On the east wall of the Gun Munro mausoleum at Kirkmichael there is a striking monument to George Gun Munro of Poyntzfield who died on the 2nd of July 1806. He was the gentleman who had had the kirk’s nave truncated and partly rebuilt as a mausoleum for his family’s burials.
The masterful Charles Regnart memorial for George Gun Munro of Poyntzfield, who died in 1806
Back in September 2015, when a work party of volunteers were clearing the inside of the kirk, we were struck anew by the quality of design and artistry of the memorial. Once the debris of the collapsed roof had been sufficiently removed a sharp eye spotted that there is a signature right at the base of the memorial. It reads :–
C. REGNART FI.
We then realised that this memorial was in a different league from most of the others in the kirk, which reflect local design and manufacture: this was a more cosmopolitan style.
To be fair, for many years the memorial could only be seen by torchlight, after a struggle to pull yourself through the window (the only access), and it was completely covered by grime. As the years went by, and more holes appeared in the roof, access became easier, although more perilous!
The memorial in days gone by
Now realising we had something special, we turned to the internet. Research on the net revealed that Charles Regnart was a monumental sculptor of some repute who worked mainly in London and the South East of England. He has been described as “an extremely competent monumental mason whose work may be found all over England.” and “Regnart was far above the commonplace mason-sculptor in talent, and most of his monuments have significant decorative carving upon them, ranging from low relief ornaments to high relief pots and urns, to full figure sculpture”.
His masterpiece is considered to be the altar tomb with a recumbent figure of George Rush at Farthinghoe. It depicts Rush as “an old, old, man, thin and emaciated, clad in a loose robe with slippers on his feet and his Bible in his hand … at the point of death”, his eyes gazing towards heaven.
photo: © Rex Harris
This effigy is described as “one of the most remarkable and unusual executed in Britain during the early nineteenth century”. Regnart exhibited the tomb chest and a model of the figure at the Royal Academy in 1806.
Regnart was born in Bristol in 1759, married twice, and died on 19 November 1844. He was himself buried in the Hampstead Road cemetery in London, and it would be interesting to see what memorial graced his tomb!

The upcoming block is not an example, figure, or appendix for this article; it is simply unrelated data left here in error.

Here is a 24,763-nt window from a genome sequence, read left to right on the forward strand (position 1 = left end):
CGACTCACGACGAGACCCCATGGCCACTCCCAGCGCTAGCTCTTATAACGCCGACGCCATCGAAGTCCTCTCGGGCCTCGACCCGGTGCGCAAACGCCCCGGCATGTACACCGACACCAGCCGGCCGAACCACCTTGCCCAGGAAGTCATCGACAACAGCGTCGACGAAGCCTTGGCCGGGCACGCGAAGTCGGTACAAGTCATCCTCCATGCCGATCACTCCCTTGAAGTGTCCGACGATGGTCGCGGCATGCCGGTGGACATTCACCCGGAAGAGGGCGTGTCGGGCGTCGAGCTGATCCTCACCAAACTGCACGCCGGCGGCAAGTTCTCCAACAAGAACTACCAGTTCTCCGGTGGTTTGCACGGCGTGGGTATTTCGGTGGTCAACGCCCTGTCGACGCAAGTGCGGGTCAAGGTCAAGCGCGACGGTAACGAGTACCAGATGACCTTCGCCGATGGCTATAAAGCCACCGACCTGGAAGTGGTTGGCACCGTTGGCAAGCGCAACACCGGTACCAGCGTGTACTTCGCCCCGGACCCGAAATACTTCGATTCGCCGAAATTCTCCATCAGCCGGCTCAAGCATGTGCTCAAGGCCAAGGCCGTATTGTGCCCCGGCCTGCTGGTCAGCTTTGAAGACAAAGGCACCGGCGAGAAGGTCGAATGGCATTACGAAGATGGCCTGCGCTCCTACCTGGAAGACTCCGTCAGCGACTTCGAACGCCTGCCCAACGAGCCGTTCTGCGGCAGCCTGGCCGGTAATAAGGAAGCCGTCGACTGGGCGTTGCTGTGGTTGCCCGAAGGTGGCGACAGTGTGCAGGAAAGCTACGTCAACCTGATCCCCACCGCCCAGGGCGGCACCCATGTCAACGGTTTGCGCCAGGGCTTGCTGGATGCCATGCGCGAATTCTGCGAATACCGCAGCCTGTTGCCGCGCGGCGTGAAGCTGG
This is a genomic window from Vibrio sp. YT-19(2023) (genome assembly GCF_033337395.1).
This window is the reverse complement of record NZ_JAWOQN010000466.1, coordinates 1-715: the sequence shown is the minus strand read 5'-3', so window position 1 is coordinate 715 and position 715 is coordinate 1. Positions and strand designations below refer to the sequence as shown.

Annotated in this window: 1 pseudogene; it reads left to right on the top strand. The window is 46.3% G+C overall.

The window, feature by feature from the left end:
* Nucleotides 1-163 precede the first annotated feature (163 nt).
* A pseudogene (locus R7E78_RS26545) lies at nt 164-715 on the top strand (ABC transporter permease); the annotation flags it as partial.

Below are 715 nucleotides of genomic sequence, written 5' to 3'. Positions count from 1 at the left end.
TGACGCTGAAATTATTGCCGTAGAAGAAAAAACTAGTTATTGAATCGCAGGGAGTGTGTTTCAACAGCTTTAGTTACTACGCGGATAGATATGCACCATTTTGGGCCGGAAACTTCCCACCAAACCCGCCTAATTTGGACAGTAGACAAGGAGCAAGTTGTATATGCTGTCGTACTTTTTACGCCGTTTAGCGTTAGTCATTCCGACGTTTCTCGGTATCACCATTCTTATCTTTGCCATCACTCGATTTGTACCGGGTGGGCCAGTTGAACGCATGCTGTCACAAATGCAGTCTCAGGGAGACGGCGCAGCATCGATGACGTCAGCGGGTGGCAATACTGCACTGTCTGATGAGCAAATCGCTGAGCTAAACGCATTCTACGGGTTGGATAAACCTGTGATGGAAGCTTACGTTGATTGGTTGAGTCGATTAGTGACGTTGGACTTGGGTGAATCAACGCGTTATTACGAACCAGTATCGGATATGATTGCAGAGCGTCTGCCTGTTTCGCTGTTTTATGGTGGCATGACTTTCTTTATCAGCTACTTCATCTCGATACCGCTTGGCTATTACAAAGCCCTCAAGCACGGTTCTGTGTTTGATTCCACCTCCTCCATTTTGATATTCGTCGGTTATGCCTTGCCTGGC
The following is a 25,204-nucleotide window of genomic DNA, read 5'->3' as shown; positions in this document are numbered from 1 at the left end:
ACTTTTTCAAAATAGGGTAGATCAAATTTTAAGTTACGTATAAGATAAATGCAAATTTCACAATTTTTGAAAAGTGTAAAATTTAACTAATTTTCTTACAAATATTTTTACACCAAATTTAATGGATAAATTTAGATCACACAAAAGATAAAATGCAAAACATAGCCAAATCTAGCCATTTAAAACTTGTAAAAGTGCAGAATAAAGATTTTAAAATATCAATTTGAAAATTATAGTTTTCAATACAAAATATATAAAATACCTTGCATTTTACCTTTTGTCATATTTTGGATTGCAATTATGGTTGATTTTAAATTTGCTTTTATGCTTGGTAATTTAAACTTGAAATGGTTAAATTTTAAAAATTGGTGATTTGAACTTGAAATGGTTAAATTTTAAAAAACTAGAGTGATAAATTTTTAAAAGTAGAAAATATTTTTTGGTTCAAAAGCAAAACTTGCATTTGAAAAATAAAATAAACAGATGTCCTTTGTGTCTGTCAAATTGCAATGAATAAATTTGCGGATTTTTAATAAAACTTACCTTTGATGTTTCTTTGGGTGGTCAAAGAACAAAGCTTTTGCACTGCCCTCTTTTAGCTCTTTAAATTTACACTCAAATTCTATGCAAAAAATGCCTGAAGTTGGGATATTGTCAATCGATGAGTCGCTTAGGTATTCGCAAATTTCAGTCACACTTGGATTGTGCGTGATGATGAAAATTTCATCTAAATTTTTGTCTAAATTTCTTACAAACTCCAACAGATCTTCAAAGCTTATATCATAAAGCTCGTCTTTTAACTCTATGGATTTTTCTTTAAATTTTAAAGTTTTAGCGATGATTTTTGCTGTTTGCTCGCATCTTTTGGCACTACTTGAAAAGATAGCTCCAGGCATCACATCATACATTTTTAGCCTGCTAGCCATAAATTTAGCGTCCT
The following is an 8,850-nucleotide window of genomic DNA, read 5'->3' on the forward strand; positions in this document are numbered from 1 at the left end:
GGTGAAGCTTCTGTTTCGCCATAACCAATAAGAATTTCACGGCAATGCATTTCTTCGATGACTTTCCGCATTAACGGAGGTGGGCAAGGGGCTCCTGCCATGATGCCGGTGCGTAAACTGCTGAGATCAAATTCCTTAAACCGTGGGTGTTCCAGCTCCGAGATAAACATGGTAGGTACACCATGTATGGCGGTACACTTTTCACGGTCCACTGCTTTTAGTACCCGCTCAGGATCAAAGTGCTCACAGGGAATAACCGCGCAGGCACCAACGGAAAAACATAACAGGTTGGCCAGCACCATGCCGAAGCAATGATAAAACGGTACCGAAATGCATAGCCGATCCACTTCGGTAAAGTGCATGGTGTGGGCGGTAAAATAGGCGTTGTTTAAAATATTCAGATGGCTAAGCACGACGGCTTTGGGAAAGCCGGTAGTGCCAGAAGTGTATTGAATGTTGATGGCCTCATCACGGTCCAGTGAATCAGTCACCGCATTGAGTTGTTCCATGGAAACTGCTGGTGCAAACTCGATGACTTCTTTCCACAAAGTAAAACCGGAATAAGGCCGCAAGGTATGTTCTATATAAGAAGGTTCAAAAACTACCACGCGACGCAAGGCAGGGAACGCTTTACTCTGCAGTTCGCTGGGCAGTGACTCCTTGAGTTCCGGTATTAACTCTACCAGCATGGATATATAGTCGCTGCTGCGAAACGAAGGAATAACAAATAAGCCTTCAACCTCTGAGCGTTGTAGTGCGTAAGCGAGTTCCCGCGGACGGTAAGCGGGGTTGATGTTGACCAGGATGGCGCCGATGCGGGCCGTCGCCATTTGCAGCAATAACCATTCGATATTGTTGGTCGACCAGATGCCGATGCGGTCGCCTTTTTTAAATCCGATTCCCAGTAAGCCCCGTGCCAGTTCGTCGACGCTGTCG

It is believed that he started his sculpting career by 1791. He came from a line of sculptors. His father, Philip Regnart, was known in his own right as a “carver and gilder” and had started work under his own father, also a sculptor.
Philip became bankrupt in 1805 and was then living in Cavendish Square, London, close to his son’s residence in Cleveland Street. It is suggested on the web that Charles Regnart moved to a house in Hampstead Road only in 1817, after his second marriage, but this is incorrect, as we have located an advertisement in the Morning Chronicle for 3rd May 1814 giving his address as No. 1 Edward Street, Hampstead Road.
The advertisement is itself is elegantly worded:
A typical Charles Regnart advertisement, from 1814
It seems likely that the Gun Munro memorial was not completed until several years after George Gun Munro’s death in 1806.
You can follow up Charles Regnart on several websites:
and a series of superb photographs by Rex Harris can be found at https://www.flickr.com/photos/sheepdog_rex/14802098370/in/photostream/
We are used in Kirkmichael and Cullicudden to seeing the symbols of mortality common in Scottish graveyards: the gravedigger’s tools, the hourglass, the dead bell, the coffin. In the design of the memorial in Kirkmichael, Regnart has used several common symbols used on memorials of the gentry, and typically English gentry, and has executed them beautifully and masterfully.
The snake biting its own tail, or ourobouros, is a symbol of eternity and thus an emblem of immortality, as is the burning torch which it curls around. The willow fronds are designed to dispel evil, purify and facilitate contact with the spiritual world. The lopped branches point to a life cut short.
The urn, symbolising death, is clasped by Psyche indicating the love of the deceased’s relatives. The beautifully carved lilies are suggestive of purity and innocence, the symbol of Our Lady.
The carving of the snake’s head is perhaps not so masterful – Regnart had clearly never seen a snake up close, ending up with something more akin to a swan!
It is interesting to ponder on how Regnart came to be commissioned by the Gun Munro family to design and create the memorial to George, to be installed so many hundreds of miles from his usual area of work. As set out in “The Same Sculptor?” Story Behind the Stone, the Gun Munro family were closely associated with the Davidson family of Tulloch, who had commissioned earlier work by Regnart.
It is doubtful if Regnart ever visited Kirkmichael in person. The memorial would have been created in a number of pieces and shipped north, to be assembled and installed by local craftsmen.
The Georgian Regnart memorial in the Gun Munro mausoleum in Kirkmichael
To the best of our knowledge, the Kirkmichael monument is by far Regnart’s most northerly sited piece of work, and, we believe, one of his finest.